Common IT Mistakes

 
 
By Eric Willeke  |  Posted 2010-10-15
 
 
 

Most organizations look to IT for streamlining work, automating processes, improving customer satisfaction and saving money for the company. But accomplishing these goals can be difficult and filled with pitfalls. Without the appropriate mindset and preparation, an IT project can easily become a cost center rather than a business advantage. Here are some mistakes to avoid and some suggestions for providing value instead.

Losing sight of the value: One of the biggest and most consistent mistakes occurs when the IT team doesn’t focus its decisions on the value that a system can deliver. Instead, too many decisions on a project are made primarily on the basis of cost, when they should be focused on the desired and expected economic outputs, with cost and “technology coolness” as secondary factors. This will significantly lessen the risks of delivering the wrong solution.

Failing to establish good communication: Another reason projects often fail to align with the desired business goals and values is because of inconsistent or inadequate interaction among the various sponsors and stakeholders. Project leaders should focus most of their energy on ensuring that a clear understanding of all the project elements exists between the project team and the stakeholders. Properly maintained, these communication channels will enable many potential issues to be resolved well before the problems become insurmountable.

Failing to invest in people and learning: IT organizations need to encourage both individual and organizational learning. Many groups don’t spend enough time and energy reflecting on the methods and approaches they use to deliver value. Learning and improvement can’t be concentrated at a management level or in an architecture group.

Instead, everyone in the organization should be given time to explore improvement opportunities with their peers. This represents a small investment that typically shows compounding improvement over time, and allows steady improvement of the entire organization’s productivity and its value delivery capabilities.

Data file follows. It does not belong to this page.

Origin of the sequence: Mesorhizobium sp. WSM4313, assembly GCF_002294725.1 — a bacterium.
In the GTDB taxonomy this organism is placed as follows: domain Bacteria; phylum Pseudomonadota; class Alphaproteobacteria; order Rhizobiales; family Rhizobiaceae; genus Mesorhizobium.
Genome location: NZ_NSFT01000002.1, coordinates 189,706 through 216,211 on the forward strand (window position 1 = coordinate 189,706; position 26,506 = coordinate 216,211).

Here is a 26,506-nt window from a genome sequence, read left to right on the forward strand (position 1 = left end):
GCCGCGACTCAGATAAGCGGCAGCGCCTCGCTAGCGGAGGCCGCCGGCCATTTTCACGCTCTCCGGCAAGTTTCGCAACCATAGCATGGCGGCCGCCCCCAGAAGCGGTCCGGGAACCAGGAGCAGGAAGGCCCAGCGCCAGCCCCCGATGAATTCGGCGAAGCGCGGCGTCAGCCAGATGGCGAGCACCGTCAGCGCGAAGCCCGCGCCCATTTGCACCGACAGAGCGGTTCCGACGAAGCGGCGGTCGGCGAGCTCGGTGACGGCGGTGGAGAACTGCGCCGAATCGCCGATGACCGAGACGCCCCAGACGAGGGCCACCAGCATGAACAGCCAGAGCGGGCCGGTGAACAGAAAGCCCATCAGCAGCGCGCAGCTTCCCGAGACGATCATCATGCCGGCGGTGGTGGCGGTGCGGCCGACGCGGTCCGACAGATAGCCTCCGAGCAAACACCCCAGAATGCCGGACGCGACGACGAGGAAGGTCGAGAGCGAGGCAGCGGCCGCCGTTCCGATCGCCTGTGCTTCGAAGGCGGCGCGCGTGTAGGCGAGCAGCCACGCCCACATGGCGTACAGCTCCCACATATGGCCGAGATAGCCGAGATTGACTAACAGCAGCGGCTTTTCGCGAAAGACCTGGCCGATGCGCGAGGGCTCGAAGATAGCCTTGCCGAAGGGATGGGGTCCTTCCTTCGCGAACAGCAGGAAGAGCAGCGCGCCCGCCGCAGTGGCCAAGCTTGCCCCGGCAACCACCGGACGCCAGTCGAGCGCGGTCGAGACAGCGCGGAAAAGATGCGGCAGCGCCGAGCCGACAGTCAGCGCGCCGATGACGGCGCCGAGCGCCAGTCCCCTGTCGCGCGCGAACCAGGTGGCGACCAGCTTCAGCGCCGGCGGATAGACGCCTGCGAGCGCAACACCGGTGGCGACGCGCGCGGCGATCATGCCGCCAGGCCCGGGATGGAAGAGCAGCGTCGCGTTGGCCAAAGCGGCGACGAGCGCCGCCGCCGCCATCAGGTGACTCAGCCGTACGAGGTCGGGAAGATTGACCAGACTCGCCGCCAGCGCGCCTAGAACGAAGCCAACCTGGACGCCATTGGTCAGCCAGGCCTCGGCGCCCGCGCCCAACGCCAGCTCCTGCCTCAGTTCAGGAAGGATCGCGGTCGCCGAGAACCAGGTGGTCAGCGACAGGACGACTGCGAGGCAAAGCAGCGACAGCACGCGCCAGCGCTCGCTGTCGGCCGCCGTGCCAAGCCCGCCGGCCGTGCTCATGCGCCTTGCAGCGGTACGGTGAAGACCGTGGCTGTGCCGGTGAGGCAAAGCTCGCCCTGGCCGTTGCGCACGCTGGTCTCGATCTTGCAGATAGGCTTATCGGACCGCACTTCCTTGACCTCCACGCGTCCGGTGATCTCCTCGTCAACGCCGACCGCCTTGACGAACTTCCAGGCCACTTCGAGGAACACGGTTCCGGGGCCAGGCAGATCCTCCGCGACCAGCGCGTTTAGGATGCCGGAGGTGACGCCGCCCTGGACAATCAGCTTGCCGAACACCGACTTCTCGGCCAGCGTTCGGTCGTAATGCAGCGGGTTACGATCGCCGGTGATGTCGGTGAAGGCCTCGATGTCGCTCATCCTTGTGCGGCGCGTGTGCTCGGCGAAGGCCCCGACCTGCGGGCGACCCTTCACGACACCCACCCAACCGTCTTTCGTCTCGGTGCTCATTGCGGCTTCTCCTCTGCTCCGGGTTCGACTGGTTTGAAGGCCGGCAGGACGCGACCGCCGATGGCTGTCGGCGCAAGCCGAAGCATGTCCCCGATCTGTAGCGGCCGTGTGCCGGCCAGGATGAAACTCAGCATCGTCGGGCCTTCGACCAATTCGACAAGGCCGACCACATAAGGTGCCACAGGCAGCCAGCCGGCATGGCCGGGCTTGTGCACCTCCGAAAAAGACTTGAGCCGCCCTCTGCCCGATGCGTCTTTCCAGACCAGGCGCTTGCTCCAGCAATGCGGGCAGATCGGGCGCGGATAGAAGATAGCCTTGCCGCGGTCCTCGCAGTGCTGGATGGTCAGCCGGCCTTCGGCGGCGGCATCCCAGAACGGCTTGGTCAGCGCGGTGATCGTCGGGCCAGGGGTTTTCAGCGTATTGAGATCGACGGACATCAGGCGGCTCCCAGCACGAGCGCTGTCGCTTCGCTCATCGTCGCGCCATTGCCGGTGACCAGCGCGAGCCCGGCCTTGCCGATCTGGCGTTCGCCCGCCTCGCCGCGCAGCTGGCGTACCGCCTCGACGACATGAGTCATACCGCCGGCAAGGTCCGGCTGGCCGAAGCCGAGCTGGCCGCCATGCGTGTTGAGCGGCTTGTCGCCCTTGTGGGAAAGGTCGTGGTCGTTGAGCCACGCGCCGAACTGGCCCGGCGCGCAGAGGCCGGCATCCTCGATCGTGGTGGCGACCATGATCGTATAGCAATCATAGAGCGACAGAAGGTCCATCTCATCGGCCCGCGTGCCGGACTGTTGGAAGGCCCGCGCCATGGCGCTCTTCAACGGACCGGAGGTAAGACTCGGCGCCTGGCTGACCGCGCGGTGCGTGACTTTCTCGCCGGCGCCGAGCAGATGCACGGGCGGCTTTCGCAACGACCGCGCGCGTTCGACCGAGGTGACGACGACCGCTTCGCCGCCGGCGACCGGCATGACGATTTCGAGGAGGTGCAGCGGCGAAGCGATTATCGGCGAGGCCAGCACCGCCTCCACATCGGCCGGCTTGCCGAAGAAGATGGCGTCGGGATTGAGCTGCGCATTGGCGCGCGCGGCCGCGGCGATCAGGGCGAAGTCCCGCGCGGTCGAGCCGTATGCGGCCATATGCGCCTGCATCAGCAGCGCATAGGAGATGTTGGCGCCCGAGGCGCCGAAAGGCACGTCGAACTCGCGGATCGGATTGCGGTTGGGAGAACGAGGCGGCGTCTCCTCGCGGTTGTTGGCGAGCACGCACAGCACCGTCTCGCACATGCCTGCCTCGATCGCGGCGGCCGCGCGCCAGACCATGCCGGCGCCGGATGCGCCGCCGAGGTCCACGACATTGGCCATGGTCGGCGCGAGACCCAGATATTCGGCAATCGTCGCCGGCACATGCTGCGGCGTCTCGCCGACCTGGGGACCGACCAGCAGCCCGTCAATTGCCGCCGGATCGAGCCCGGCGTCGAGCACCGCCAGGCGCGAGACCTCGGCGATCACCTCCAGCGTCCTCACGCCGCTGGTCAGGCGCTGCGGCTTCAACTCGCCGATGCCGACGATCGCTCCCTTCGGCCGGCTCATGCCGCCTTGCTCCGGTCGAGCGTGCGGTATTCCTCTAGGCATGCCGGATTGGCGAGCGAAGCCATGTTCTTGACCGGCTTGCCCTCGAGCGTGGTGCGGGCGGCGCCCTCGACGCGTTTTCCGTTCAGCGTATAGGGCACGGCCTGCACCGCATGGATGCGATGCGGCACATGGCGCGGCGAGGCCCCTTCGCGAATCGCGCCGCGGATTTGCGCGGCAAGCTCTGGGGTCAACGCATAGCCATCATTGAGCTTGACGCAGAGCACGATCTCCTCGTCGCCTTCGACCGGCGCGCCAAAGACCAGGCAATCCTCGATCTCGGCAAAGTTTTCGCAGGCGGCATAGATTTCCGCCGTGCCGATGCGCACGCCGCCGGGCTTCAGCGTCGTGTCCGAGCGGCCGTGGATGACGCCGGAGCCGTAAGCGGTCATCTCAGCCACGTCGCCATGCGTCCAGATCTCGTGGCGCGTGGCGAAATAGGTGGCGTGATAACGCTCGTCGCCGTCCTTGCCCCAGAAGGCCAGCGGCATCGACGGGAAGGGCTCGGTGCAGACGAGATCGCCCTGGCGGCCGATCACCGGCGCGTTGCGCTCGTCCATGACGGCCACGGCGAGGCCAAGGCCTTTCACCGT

Failing to set clear expectations: Setting inappropriate or unrealistic expectations can have ramifications for both employee morale and stakeholder relations. But setting effective goals requires far more than simply writing good requirements specifications. Good project managers continually set and refine expectations based on incremental progress, changes in the project’s scope, quality concerns and overall project health.

This interactive behavior helps all the stakeholders become an effective part of a highly collaborative, value-focused team. The alternative—everyone going his or her own way—often degenerates into contract negotiations and finger-pointing.

Failing to build in quality: Most managers are well-aware of the dangersof taking shortcuts on technology implementations. The long-term maintenance costs can be overwhelming and often start hurting the implementation team even before a deployment is complete.

Regrettably, many managers fail to recognize the converse: There is a distinct competitive advantage to purposely building in quality at all phases of a project. This is especially true of highly iterative and incremental approaches, where any aspect of the project could find its way into a production environment.

As a result, organizations that embrace quality—using a low-defect mentality with a supportive culture, executive affirmation and solid engineering practices—will find themselves continually delivering ahead of schedule and under budget. What management might consider a cost should instead be viewed as an investment in cost savings that will be gained toward the end of the implementation and throughout the maintenance life cycle.

Failing to consistently raise and mitigate risks: Every IT effort comes with a host of risks. Some of these risks are well-known and are instinctively mitigated by adept managers. Unfortunately, there are also many risks that are never mentioned.

Individual contributors may be aware of a potential project-killing issue but fail to disclose it. Other risks can lie hidden at the borders between groups. A consistent approach to rooting out and addressing these risks will prevent them from becoming issues. In many cases, good risk management is the unrecognized cause of a project’s ultimate success: coming in on schedule and on budget.

Eric Willeke is the lead architect at EMC Consulting.